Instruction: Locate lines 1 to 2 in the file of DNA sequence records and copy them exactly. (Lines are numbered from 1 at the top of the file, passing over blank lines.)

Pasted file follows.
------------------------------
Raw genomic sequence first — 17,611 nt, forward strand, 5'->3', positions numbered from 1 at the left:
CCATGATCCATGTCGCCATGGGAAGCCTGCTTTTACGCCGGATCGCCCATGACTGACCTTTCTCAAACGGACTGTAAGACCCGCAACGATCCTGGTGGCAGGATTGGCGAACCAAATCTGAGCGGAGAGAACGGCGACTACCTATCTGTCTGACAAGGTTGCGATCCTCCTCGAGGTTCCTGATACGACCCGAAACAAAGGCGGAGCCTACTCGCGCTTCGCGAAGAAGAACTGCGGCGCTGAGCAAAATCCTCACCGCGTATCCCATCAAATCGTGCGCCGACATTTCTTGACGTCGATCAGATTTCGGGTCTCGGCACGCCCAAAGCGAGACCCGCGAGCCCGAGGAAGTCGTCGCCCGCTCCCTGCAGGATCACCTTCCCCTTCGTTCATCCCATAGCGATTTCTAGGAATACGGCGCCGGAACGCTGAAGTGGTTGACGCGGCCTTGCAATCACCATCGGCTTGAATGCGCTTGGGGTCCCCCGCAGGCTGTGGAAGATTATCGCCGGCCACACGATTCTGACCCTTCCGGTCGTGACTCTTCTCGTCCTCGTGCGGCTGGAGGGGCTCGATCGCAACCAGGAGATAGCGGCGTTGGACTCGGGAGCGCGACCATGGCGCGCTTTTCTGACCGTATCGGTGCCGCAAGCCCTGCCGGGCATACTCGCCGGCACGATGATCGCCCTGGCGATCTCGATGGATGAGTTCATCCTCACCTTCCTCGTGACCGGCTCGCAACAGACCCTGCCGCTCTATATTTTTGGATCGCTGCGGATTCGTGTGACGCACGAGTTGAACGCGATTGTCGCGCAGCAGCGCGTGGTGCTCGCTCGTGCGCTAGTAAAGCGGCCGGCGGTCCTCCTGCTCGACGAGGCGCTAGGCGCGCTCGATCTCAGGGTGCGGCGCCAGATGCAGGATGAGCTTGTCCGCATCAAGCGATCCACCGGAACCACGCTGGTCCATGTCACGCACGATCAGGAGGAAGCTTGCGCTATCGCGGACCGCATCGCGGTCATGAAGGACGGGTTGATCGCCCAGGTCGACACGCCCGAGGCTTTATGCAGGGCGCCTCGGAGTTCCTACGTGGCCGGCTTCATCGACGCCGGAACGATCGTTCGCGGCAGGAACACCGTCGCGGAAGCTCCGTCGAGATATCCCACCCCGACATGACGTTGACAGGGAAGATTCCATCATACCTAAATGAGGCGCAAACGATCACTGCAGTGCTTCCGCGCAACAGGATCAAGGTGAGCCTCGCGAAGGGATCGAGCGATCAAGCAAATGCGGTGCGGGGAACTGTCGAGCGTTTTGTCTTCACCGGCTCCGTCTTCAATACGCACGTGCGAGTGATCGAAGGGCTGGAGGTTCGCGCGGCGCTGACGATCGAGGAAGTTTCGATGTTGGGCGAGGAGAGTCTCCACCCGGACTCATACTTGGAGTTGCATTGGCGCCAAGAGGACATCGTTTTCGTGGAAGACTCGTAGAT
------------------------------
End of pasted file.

Raw genomic sequence first — 17,611 nt, forward strand, 5'->3', positions numbered from 1 at the left:
CCATGATCCATGTCGCCATGGGAAGCCTGCTTTTACGCCGGATCGCCCATGACTGACCTTTCTCAAACGGACTGTAAGACCCGCAACGATCCTGGTGGCAGGATTGGCGAACCAAATCTGAGCGGAGAGAACGGCGACTACCTATCTGTCTGACAAGGTTGCGATCCTCCTCGAGGTTCCTGATACGACCCGAAACAAAGGCGGAGCCTACTCGCGCTTCGCGAAGAAGAACTGCGGCGCTGAGCAAAATCCTCACCGCGTATCCCATCAAATCGTGCGCCGACATTTCTTGACGTCGATCAGATTTCGGGTCTCGGCACGCCCAAAGCGAGACCCGCGAGCCCGAGGAAGTCGTCGCCCGCTCCCTGCAGGATCACCTTCCCCTTCGTTCATCCCATAGCGATTTCTAGGAATACGGCGCCGGAACGCTGAAGTGGTTGACGCGGCCTTGCAATCACCATCGGCTTGAATGCGCTTGGGGTCCCCCGCAGGCTGTGGAAGATTATCGCCGGCCACACGATTCTGACCCTTCCGGTCGTGACTCTTCTCGTCCTCGTGCGGCTGGAGGGGCTCGATCGCAACCAGGAGATAGCGGCGTTGGACTCGGGAGCGCGACCATGGCGCGCTTTTCTGACCGTATCGGTGCCGCAAGCCCTGCCGGGCATACTCGCCGGCACGATGATCGCCCTGGCGATCTCGATGGATGAGTTCATCCTCACCTTCCTCGTGACCGGCTCGCAACAGACCCTGCCGCTCTATATTTTTGGATCGCTGCGGATTCGTGTGACGCACGAGTTGAACGCGATTGTCGCGCAGCAGCGCGTGGTGCTCGCTCGTGCGCTAGTAAAGCGGCCGGCGGTCCTCCTGCTCGACGAGGCGCTAGGCGCGCTCGATCTCAGGGTGCGGCGCCAGATGCAGGATGAGCTTGTCCGCATCAAGCGATCCACCGGAACCACGCTGGTCCATGTCACGCACGATCAGGAGGAAGCTTGCGCTATCGCGGACCGCATCGCGGTCATGAAGGACGGGTTGATCGCCCAGGTCGACACGCCCGAGGCTTTATGCAGGGCGCCTCGGAGTTCCTACGTGGCCGGCTTCATCGACGCCGGAACGATCGTTCGCGGCAGGAACACCGTCGCGGAAGCTCCGTCGAGATATCCCACCCCGACATGACGTTGACAGGGAAGATTCCATCATACCTAAATGAGGCGCAAACGATCACTGCAGTGCTTCCGCGCAACAGGATCAAGGTGAGCCTCGCGAAGGGATCGAGCGATCAAGCAAATGCGGTGCGGGGAACTGTCGAGCGTTTTGTCTTCACCGGCTCCGTCTTCAATACGCACGTGCGAGTGATCGAAGGGCTGGAGGTTCGCGCGGCGCTGACGATCGAGGAAGTTTCGATGTTGGGCGAGGAGAGTCTCCACCCGGACTCATACTTGGAGTTGCATTGGCGCCAAGAGGACATCGTTTTCGTGGAAGACTCGTAGAT